Jodee Blanco is the author of Please Stop Laughing at Me . . . One Woman's Inspirational Story.
Happy New Year! No, it's not January yet. But for me, the New Year begins in early autumn, when school reconvenes. I love the ritual of buying new school supplies, the smell of erasers and freshly sharpened pencils, my husband and I helping our kids with their homework, while our dogs are curled up on the couch watching us and smiling (yes, our pets really can smile). But I didn't always feel that way about September. When I was a student, like so many other kids today, I was often shunned and picked on by my classmates simply for being different. One of my teachers, though well-intentioned, made my situation worse. Another, a kindred spirit, knew just what to do. As we navigate the dawn of yet another school year, I thought now would be the perfect opportunity to share what they taught me.
One day in English class, a group of girls began verbally abusing me. Our teacher, Mr. Stein, a strict disciplinarian, chastised them in front of everyone, and then banished them to the principal's office, where they were issued detentions. Later that week, those same girls assaulted me near the bus stop in retaliation, pelting my face with tiny, jagged stones. I know that Mr. Stein thought he was doing the right thing, but in the end, all he managed to accomplish was make a bunch of angry kids angrier, and give them a specific target for their revenge. He also elevated their social status because if you pick on someone considered an outcast and get in trouble for it, it only makes you "cooler" in the eyes of your peers.
Not too long after this incident, a couple of other girls from the same clique named Sharon and A.J. started harassing me in social studies. Rather than removing them from the classroom, our teacher Mrs. Swenson discreetly removed me from the situation by asking me to help her get something from the computer lab. While we were out in the hall, she took me into her confidence and described how she intended to discipline Sharon and A.J. Then she asked for my input. When you're a bullied student, sometimes you feel like everyone else has control over your life except you. It can take away your dignity. We all know Mrs. Swenson was going to do what she thought best regardless of my opinion, but just by asking for it, she gave me some of my dignity back.
She also taught me a lesson in compassion, letting me know in no uncertain terms that she was going to reach out to A.J. and Sharon with kindness and caring, that her objective was to help all of us. Later that day, Mrs. Swenson and a couple of A.J. and Sharon's other teachers whom she enlisted to participate, had a quiet talk with the girls. Without mentioning any names specifically, they asked them why they were being so rough on some of their other classmates. During that conversation, Mrs. Swenson discovered that A.J. had recently been through a horrible family tragedy that was causing her to act out in school. Mrs. Swenson felt life had already punished A.J. enough, so she opted for compassionate discipline.
She required that A.J. and Sharon each go out of their way every day for two weeks to do one nice thing for someone else. Every evening, they had to write down one paragraph about what they did, one paragraph on how the recipient of the good deed responded, and one paragraph on how that response made them feel. Each recipient had to sign and date their entry and write down their phone number, so Mrs. Swenson could make a few calls to verify the girls' honest compliance. A.J. and Sharon had to hand in their entries to Mrs. Swenson at the end of both weeks. Mrs. Swenson taught them the joy of being kind, as opposed to traditional punishment, such as detention or suspension, which would have only emphasized the consequences of being cruel. At the conclusion of those two weeks, there was a marked difference in the girls' behavior. A.J. actually apologized to me and several other of her victims. And Sharon, all these years later is a special education teacher, working with the very types of students she used to taunt and tease when we were in school together.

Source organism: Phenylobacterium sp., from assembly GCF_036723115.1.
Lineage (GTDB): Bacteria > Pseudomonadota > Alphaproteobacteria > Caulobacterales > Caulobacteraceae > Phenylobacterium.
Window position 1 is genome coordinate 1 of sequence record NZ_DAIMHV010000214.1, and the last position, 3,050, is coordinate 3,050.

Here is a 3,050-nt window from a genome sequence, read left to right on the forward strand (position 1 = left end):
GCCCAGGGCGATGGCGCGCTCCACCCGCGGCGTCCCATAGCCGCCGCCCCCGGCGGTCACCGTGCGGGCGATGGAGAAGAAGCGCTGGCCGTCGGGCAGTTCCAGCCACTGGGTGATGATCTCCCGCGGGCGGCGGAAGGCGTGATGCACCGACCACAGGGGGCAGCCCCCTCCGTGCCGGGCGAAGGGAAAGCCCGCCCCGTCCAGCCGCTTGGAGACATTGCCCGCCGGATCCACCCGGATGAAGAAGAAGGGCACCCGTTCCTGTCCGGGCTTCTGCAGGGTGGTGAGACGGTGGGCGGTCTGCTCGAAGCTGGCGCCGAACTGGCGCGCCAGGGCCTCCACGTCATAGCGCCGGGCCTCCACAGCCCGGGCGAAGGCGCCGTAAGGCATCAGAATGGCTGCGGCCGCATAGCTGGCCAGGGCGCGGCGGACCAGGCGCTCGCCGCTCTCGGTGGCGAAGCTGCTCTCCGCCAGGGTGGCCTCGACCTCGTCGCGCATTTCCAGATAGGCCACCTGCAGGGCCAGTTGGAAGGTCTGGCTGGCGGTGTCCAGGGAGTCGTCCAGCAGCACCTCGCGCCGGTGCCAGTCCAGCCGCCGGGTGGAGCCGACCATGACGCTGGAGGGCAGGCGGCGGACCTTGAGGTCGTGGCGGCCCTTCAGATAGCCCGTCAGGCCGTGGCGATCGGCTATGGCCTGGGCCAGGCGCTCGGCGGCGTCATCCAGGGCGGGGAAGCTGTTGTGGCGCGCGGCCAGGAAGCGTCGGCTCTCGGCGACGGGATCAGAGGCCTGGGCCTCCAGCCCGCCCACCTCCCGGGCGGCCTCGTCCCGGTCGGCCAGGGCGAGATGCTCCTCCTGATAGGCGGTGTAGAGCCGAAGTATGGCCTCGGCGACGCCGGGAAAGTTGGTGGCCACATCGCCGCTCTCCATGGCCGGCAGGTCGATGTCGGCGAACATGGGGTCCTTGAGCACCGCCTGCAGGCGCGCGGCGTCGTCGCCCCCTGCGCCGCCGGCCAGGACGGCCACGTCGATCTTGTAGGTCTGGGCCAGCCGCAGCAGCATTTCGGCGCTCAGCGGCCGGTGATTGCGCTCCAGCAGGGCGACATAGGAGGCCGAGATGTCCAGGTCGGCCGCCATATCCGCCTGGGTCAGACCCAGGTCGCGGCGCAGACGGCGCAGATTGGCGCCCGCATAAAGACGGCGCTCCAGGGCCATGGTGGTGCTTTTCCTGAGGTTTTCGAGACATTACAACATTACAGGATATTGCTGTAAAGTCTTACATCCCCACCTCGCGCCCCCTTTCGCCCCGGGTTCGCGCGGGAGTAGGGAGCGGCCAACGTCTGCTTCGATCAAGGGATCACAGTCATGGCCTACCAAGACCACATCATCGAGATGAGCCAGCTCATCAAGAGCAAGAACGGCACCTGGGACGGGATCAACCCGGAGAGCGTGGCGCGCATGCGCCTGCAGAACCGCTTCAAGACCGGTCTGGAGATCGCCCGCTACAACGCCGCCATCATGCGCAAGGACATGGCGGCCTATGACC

Mrs. Swenson understood something that I wish every educator in America would embrace. Each act of discipline must provide an opportunity for the student to discover their own compassion and develop it as they would a muscle. As adults in the education system, it's our job to create those opportunities.
Here's another example. A child pulls the legs off of a frog. You can tell him it's bad to do that, but that's not enough. Kids need to learn why it's bad. What should you do? Take the child to an animal shelter for a day. Create the opportunity for the child to discover his own compassion, by seeing for himself the pain that has been inflicted on animals by acts of cruelty; and affording him the joy and reward of doing a good thing -- volunteering for an afternoon or a day helping the veterinarians there.
Remember, the bully is bleeding too. Engage not only your own compassion in dealing with that bully, but also be curious, find out what's wrong. Bullying is a symptom, not a disease. All children, no matter how much they may misbehave have goodness inside them. The more you blindly punish, the more you bury that goodness. Bury it too far, and those children will never know the empathy, kindness and compassion that lives within their hearts.